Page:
It’s the latest trend; you can tell by how many celebrities are lining up to do it. Droves of people are peering into their ancestry, clawing in the dirt to dig up their roots and embracing who they are within the context of their own personal history.
People clamoring to see where they came from has become so popular that there’s actually a television show about it. Famous people follow their stories as far back as they can, proud to have come from royalty or patriots, identifying personality traits literally running through their veins.
But mucking in that dirt is a bit like a gambling trip to Vegas. A big old crap shoot. Before you bumble into the ancestor casino, you may just want to be absolutely sure: do you really want to know who you are? Because while some of us are reveling in connecting with our ancestors, but there are others who have succeeded in exposing our families’ big, hairy backsides. Kind of like what happened to Ben Affleck. Jumping on the discovering-your-ancestry-on-tv bandwagon, he went off, cameras in tow, to ultimately find out that his ancestors owned slaves.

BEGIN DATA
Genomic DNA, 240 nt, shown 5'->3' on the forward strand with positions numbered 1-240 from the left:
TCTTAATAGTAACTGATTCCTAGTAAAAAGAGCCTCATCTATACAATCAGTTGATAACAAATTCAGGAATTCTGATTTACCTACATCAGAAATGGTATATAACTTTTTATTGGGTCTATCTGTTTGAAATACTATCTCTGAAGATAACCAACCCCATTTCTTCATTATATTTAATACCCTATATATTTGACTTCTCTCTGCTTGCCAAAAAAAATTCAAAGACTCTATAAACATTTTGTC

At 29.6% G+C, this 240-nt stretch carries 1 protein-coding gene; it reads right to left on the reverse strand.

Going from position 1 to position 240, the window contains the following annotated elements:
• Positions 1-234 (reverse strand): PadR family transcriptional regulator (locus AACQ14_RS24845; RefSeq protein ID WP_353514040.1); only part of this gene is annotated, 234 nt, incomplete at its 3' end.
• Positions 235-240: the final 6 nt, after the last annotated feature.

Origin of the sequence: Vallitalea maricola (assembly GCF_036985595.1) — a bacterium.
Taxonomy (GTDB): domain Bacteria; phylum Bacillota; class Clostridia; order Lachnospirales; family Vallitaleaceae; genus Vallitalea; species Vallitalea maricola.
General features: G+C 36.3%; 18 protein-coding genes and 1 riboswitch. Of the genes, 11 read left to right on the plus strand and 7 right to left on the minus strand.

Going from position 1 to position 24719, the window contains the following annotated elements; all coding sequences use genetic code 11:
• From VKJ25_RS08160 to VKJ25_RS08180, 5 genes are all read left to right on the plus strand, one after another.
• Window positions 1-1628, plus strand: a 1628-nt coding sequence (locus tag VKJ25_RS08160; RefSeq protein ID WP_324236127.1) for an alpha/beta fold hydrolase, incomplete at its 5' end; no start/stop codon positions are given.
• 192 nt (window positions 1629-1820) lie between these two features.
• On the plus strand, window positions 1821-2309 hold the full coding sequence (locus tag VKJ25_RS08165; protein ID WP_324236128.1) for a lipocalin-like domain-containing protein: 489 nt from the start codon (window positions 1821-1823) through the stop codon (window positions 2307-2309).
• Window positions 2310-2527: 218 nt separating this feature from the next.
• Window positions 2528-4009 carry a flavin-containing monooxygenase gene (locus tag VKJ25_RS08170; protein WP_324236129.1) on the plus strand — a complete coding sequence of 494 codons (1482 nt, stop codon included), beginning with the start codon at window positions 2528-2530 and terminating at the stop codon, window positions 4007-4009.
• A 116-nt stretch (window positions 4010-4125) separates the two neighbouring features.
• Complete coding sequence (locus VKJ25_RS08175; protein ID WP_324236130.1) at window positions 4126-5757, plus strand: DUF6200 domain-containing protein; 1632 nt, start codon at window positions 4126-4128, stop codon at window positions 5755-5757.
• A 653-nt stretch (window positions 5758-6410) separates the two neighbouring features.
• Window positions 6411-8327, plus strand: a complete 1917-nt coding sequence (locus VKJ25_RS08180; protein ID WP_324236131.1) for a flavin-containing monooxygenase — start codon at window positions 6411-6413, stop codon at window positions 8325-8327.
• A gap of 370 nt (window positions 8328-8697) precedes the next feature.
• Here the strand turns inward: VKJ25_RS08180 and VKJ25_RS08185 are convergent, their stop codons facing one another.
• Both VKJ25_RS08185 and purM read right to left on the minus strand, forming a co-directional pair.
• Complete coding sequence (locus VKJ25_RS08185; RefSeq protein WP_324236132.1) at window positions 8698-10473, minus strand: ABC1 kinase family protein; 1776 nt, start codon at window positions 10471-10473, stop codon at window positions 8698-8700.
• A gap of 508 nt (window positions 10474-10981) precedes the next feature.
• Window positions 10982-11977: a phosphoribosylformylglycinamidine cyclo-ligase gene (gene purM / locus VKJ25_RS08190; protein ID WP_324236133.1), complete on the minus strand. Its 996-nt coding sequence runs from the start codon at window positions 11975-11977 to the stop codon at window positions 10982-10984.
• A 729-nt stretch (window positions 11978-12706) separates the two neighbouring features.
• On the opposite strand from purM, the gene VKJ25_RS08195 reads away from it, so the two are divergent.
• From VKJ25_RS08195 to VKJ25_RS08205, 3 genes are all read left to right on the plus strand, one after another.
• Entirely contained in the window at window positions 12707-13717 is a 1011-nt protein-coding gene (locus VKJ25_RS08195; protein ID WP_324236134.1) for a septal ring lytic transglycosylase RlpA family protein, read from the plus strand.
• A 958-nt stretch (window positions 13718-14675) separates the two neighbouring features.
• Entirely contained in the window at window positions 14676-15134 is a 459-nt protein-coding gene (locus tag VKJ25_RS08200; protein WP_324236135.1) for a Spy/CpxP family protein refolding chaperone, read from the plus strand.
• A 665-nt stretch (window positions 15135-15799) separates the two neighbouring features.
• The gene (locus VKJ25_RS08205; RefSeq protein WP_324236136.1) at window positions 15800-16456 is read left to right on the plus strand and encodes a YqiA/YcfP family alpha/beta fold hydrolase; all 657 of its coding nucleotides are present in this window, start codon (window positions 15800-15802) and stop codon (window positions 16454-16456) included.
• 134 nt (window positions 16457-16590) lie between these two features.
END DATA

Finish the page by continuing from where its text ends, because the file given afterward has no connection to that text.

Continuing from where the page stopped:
He wanted the show edited.
Edited? Our histories? We can do that? Let me know how, because here I sit, trying to figure out how I rolled those dice and ended up with these snake eyes from my family tree: murder, bootlegging, and someone marrying a brother-in-law.